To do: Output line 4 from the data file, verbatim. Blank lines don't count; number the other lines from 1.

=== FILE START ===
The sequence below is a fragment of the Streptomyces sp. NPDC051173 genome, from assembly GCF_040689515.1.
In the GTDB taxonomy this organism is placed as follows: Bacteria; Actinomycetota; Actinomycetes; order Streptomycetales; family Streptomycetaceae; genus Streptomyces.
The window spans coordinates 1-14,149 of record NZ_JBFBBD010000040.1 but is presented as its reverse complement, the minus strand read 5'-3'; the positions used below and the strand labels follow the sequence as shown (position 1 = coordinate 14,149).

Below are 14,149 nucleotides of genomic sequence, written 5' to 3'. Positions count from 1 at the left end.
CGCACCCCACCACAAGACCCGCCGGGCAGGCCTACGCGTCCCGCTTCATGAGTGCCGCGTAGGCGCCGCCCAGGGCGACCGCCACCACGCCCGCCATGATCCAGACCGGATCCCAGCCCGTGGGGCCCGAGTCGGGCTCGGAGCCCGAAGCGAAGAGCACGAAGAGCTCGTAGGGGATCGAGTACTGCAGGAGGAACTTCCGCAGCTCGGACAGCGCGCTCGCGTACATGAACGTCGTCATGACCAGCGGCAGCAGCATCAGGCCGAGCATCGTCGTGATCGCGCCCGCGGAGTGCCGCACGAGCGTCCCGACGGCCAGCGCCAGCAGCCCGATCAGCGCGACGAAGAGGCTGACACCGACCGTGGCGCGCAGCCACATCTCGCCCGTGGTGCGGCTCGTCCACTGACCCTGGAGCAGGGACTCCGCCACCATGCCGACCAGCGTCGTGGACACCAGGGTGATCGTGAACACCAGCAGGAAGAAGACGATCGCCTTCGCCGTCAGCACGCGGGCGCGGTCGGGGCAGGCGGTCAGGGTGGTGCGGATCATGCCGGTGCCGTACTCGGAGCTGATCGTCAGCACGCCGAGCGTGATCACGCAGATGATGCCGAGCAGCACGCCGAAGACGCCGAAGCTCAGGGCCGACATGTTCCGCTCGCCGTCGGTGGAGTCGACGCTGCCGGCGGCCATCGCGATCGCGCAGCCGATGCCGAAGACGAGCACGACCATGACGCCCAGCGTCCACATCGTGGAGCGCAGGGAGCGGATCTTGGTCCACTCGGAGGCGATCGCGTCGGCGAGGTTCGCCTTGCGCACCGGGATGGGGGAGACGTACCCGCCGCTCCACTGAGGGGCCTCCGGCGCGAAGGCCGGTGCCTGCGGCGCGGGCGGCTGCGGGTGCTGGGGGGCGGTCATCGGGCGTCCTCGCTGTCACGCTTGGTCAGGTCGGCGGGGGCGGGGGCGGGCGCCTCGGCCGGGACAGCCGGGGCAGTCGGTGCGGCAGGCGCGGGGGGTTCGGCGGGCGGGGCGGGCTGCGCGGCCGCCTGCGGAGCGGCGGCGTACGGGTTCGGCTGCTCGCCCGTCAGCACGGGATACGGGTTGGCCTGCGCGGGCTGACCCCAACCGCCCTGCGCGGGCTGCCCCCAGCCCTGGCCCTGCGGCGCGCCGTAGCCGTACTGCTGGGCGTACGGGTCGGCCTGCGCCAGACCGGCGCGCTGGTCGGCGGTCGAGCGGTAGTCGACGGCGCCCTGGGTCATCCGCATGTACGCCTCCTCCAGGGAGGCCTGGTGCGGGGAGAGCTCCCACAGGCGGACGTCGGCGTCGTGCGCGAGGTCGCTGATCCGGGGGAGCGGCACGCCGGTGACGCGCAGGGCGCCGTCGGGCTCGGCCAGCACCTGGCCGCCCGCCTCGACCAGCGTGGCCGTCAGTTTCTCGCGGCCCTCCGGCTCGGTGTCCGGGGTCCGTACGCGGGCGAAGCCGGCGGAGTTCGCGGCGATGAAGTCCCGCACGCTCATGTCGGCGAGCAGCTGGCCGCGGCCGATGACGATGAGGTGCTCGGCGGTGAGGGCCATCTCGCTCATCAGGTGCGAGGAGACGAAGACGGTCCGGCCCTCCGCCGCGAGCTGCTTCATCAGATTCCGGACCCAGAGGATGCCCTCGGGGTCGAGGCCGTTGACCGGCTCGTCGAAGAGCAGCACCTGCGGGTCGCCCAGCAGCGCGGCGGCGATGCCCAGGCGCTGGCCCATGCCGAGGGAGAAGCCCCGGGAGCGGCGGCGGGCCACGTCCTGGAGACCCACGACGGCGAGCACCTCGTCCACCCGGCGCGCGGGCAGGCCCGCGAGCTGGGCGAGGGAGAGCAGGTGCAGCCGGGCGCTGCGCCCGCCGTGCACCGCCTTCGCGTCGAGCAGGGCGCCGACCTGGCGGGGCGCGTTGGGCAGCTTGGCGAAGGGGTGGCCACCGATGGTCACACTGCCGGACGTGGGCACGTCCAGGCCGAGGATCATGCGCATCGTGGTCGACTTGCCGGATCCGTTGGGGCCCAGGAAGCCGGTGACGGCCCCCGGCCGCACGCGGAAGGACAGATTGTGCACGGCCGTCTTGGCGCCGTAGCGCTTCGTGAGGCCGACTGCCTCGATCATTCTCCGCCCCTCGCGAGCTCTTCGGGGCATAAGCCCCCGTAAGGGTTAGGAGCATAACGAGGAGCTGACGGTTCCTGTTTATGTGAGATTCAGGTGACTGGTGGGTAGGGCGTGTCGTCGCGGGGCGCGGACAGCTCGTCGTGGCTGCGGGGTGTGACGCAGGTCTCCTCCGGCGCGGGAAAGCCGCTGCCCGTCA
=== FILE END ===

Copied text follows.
Below are 14,149 nucleotides of genomic sequence, written 5' to 3'. Positions count from 1 at the left end.